Siever, L. J. - Biological Response Styles
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The Structure of Concern Project compares many theoretical models from many disciplines to the Adizes PAEI model, arguing that they must all be reflecting the same underlying phenomenon. One concern structure model is described below.


Siever’s model of personality dimensions identifies four neurobiological dispositions which are proposed to explain personality styles. Disruptions and amplifications of those same dispositions result in clinical psychiatric syndromes (Magnavita, 2002; Siever & Davis, 1991; Siever et al., 1985). In PAEI order, the dispositions are:

P – Impulsivity/Aggression: People with neurobiological dysfunctions can demonstrate poor impulse control and aggressive acting-out. This can be manifested as borderline and antisocial personality disorders.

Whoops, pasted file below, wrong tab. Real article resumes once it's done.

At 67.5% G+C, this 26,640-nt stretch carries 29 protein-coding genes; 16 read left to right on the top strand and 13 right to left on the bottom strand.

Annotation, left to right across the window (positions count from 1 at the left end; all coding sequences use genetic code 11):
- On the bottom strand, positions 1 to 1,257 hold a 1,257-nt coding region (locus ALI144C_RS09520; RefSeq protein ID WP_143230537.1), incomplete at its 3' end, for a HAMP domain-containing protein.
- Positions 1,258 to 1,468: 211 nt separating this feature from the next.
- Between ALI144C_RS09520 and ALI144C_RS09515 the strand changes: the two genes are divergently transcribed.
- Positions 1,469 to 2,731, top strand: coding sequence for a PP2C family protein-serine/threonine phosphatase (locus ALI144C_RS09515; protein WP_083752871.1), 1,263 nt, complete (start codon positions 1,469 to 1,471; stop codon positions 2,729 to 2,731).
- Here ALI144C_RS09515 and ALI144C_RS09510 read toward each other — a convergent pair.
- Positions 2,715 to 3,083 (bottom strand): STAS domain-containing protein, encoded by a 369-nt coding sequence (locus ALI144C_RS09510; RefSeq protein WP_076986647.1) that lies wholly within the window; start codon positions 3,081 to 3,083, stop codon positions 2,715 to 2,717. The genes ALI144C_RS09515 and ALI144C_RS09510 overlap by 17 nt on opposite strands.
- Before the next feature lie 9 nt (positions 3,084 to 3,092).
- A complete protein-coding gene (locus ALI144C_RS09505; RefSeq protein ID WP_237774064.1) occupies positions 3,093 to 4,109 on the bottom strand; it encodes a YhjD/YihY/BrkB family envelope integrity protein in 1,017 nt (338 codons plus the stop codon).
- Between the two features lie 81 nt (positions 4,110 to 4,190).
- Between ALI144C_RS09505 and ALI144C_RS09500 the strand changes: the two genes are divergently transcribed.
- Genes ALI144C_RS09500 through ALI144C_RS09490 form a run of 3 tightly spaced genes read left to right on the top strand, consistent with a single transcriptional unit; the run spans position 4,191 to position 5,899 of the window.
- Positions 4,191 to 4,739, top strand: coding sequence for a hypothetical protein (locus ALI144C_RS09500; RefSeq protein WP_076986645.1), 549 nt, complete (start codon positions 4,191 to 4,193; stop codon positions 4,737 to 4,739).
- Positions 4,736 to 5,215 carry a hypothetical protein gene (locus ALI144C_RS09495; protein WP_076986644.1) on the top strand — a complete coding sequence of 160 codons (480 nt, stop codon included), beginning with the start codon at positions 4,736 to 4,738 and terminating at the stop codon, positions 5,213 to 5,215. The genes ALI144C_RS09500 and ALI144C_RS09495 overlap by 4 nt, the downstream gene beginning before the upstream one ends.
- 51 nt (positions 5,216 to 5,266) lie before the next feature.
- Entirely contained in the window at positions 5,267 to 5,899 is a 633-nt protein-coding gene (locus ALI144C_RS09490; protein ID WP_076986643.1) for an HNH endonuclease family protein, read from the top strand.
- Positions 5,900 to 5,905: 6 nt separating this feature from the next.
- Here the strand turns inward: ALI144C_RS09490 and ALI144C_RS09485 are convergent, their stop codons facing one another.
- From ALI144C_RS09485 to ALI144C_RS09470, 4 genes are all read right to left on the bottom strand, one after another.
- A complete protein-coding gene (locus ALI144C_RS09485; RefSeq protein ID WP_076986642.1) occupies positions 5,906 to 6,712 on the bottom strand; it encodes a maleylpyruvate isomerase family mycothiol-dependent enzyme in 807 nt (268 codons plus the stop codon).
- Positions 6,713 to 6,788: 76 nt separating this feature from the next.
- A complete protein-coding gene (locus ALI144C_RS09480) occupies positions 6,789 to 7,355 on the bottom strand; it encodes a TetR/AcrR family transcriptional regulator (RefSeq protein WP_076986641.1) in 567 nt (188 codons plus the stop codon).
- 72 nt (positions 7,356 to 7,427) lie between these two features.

A – Anxiety/Inhibition: Individuals with faulty neurobiological processes can experience extreme states of anxiety that may generate avoidant or obsessive-compulsive personality formations.

E – Cognitive/Perceptual Organization: Thought and perception can lose their coherence, resulting in schizophrenic/psychotic symptoms, cognitive disorganization, and schizoid or schizotypal personality disorders.

I – Affective Instability: Neurobiological inadequacy can cause the dysregulation of affect and emotion, disrupting social relationships, and generating borderline or histrionic personalities.

Bibliography
1. Magnavita, J. J. (2002). Theories of Personality: Contemporary Approaches to the Science of Personality. New York: John Wiley & Sons.
2. Siever, L. J., & Davis, K. L. (1991). “A psychological perspective on the personality disorders.” American Journal of Psychiatry, 148, 1647-1658.
3. Siever, L. J., Klar, H., & Coccaro, E. (1985). “Biological response styles: Clinical implications.” In L. J. Siever, & H. Klar (Editors), Psychobiological Substrates of Personality (pp. 38-66). Washington DC: American Psychiatric Press.
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